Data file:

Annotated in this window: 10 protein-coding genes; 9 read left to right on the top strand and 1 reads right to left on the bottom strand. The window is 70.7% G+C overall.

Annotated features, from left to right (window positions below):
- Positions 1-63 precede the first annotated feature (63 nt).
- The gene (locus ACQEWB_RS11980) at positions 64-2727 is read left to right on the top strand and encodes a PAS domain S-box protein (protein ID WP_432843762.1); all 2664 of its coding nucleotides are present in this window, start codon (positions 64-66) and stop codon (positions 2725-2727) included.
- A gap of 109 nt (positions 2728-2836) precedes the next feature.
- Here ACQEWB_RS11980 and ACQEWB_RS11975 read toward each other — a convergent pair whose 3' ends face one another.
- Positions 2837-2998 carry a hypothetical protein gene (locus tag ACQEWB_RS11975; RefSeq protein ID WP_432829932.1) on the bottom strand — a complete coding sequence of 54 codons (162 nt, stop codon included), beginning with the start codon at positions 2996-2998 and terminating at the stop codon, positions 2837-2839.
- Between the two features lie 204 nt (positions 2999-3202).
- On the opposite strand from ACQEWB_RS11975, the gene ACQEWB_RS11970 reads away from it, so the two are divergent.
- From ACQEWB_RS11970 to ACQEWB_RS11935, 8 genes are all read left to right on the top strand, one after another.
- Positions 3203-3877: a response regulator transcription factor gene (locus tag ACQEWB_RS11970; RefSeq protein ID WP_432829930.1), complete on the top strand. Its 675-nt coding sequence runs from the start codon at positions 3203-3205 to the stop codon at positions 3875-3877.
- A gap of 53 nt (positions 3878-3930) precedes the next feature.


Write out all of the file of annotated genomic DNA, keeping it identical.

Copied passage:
Annotated in this window: 10 protein-coding genes; 9 read left to right on the top strand and 1 reads right to left on the bottom strand. The window is 70.7% G+C overall.

Annotated features, from left to right (window positions below):
- Positions 1-63 precede the first annotated feature (63 nt).
- The gene (locus ACQEWB_RS11980) at positions 64-2727 is read left to right on the top strand and encodes a PAS domain S-box protein (protein ID WP_432843762.1); all 2664 of its coding nucleotides are present in this window, start codon (positions 64-66) and stop codon (positions 2725-2727) included.
- A gap of 109 nt (positions 2728-2836) precedes the next feature.
- Here ACQEWB_RS11980 and ACQEWB_RS11975 read toward each other — a convergent pair whose 3' ends face one another.
- Positions 2837-2998 carry a hypothetical protein gene (locus tag ACQEWB_RS11975; RefSeq protein ID WP_432829932.1) on the bottom strand — a complete coding sequence of 54 codons (162 nt, stop codon included), beginning with the start codon at positions 2996-2998 and terminating at the stop codon, positions 2837-2839.
- Between the two features lie 204 nt (positions 2999-3202).
- On the opposite strand from ACQEWB_RS11975, the gene ACQEWB_RS11970 reads away from it, so the two are divergent.
- From ACQEWB_RS11970 to ACQEWB_RS11935, 8 genes are all read left to right on the top strand, one after another.
- Positions 3203-3877: a response regulator transcription factor gene (locus tag ACQEWB_RS11970; RefSeq protein ID WP_432829930.1), complete on the top strand. Its 675-nt coding sequence runs from the start codon at positions 3203-3205 to the stop codon at positions 3875-3877.
- A gap of 53 nt (positions 3878-3930) precedes the next feature.